Justice Breyer could face pressure to retire amid Democratic control of Senate, White House
The 82-year-old Breyer has served on the Supreme Court for more than a quarter century.
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With Democrats securing control of both the White House and the Senate, Supreme Court Justice Stephen Breyer could face pressure from some corners to retire from his post on the nation's high court so Joe Biden can select a replacement.
The 82-year-old who was nominated by President Bill Clinton in 1994 has served on the Supreme Court for more than a quarter century, and became the eldest of the court's liberal justices following the death of Justice Ruth Bader Ginsburg last year.
“Given the composition of the Senate — one unexpected change could cost the Democrats their majority — and the inherent uncertainty about the 2022 midterm election, Justice Breyer should consider stepping down when there is a Democratic President and a Democratic Senate to replace him,” Dean of the University of California at Berkley law school Erwin Chemerinsky said in an email, according to the Washington Post. “It is his best way of ensuring that someone with his values and his views takes his place.”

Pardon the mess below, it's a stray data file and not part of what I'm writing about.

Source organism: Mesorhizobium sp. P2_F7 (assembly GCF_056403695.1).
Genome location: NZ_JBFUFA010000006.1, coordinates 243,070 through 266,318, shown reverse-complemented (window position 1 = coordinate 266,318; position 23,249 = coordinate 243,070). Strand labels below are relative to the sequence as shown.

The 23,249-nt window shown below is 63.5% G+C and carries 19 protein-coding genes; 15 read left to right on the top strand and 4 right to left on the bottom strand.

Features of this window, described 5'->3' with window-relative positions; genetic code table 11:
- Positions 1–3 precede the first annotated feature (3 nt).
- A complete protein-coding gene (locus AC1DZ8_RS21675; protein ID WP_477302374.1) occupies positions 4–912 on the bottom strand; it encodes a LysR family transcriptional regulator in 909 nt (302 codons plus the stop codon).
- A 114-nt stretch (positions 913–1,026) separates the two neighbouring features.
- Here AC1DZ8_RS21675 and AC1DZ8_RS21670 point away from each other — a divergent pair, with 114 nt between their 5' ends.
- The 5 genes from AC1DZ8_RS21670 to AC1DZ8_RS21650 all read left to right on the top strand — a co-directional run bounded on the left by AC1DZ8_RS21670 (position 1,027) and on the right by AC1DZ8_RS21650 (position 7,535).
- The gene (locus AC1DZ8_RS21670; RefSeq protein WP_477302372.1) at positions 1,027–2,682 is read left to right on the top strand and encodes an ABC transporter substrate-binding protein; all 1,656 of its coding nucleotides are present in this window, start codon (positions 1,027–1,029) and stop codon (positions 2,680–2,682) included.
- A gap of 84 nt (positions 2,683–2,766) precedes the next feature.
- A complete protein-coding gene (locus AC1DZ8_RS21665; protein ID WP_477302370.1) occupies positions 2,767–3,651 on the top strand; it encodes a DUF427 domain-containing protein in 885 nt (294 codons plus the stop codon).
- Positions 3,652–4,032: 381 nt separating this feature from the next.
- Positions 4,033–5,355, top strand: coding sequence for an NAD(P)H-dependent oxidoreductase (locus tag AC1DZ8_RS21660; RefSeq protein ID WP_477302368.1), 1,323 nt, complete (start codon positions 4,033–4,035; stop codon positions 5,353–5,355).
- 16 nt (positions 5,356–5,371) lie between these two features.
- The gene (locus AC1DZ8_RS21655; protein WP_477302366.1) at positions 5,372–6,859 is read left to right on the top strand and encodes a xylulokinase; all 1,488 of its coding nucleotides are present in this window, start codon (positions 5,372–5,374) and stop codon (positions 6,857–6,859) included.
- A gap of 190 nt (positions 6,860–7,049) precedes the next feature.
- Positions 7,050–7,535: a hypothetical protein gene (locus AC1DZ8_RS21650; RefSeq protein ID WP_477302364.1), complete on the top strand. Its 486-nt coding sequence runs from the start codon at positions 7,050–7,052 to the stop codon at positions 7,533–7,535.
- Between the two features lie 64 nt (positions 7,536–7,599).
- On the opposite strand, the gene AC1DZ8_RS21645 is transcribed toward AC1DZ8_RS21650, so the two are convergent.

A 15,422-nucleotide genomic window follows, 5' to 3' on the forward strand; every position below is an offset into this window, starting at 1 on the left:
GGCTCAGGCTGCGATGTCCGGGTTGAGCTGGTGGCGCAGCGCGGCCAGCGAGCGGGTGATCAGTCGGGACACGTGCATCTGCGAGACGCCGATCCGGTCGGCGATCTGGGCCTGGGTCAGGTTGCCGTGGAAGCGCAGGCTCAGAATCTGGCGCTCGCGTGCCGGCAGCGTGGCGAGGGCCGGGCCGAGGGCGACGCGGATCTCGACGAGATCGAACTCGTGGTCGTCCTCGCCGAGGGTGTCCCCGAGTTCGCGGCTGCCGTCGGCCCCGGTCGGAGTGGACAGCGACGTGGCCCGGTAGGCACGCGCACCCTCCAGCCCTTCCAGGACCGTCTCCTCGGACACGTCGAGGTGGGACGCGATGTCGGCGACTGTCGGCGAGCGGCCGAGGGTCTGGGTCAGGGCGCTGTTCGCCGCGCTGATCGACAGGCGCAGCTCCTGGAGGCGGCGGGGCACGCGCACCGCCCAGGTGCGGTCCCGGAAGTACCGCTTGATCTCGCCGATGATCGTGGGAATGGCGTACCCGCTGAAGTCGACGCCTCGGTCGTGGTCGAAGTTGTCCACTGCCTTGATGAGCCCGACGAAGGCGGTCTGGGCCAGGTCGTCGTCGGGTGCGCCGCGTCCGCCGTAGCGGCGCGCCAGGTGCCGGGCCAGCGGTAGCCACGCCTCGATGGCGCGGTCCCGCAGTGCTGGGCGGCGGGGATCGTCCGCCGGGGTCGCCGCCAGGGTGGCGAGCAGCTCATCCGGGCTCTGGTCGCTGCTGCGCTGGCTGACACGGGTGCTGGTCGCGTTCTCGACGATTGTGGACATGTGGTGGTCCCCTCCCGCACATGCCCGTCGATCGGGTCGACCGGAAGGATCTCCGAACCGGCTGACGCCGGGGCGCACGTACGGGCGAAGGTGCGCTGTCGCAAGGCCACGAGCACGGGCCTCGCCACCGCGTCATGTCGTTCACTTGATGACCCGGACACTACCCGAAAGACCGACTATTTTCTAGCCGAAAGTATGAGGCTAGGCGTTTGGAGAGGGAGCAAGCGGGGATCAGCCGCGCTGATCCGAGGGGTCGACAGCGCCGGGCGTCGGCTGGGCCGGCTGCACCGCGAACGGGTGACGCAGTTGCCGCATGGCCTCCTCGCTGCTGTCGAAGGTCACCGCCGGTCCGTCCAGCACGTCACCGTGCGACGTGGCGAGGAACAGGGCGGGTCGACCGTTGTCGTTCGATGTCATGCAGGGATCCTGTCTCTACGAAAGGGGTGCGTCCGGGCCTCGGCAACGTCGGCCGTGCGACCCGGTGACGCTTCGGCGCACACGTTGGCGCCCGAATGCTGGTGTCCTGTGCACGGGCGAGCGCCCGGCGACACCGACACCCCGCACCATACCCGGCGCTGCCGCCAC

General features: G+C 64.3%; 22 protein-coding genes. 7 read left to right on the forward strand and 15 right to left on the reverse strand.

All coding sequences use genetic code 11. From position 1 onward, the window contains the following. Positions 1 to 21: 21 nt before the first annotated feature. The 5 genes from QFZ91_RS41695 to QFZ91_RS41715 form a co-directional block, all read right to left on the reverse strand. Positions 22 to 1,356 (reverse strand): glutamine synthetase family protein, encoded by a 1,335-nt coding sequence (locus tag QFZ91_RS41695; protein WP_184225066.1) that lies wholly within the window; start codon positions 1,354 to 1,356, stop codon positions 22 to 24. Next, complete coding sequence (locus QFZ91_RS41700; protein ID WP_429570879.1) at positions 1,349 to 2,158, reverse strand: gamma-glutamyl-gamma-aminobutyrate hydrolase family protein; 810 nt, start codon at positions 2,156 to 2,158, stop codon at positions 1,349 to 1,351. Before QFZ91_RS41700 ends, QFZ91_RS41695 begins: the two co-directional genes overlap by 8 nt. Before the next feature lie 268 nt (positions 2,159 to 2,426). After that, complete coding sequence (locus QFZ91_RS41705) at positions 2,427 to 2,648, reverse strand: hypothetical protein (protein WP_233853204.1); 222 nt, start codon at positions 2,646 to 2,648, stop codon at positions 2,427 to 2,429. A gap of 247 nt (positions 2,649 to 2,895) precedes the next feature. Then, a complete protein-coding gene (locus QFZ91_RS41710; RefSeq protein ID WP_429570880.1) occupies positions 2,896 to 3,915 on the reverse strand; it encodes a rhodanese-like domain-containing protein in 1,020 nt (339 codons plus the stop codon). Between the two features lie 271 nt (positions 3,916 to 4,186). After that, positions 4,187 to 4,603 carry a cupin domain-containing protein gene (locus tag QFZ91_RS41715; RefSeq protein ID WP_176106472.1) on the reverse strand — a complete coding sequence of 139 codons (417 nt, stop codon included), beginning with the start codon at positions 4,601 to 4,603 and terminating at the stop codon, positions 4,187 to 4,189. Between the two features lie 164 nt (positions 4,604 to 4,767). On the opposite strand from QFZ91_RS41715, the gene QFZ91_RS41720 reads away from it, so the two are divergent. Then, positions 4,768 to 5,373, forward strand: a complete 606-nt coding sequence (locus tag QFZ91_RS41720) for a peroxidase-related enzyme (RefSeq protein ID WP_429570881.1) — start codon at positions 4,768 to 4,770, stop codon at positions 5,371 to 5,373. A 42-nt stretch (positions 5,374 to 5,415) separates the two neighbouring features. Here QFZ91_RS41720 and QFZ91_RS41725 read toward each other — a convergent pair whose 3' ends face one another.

Former South Carolina state lawmaker Bakari Sellers in a January 5 tweet said: "If we get to 50, I need Justice Breyer to announce retirement at 12:01pm on January 20th."
Democrats Raphael Warnock and Jon Ossoff both scored victories in their Senate races in the state of Georgia. When they begin serving in the U.S. Senate, Democrats will have 48 seats, plus Independent Senators Bernie Sanders and Angus King who caucus with the Democrats. When Kamala Harris becomes Vice President, she will have the tie-breaking vote in the event of a tie in the Congressional chamber.
Three of the Supreme Court's current nine justices were appointed by President Trump: Neil Gorsuch, Brett Kavanaugh, and Amy Coney Barrett.
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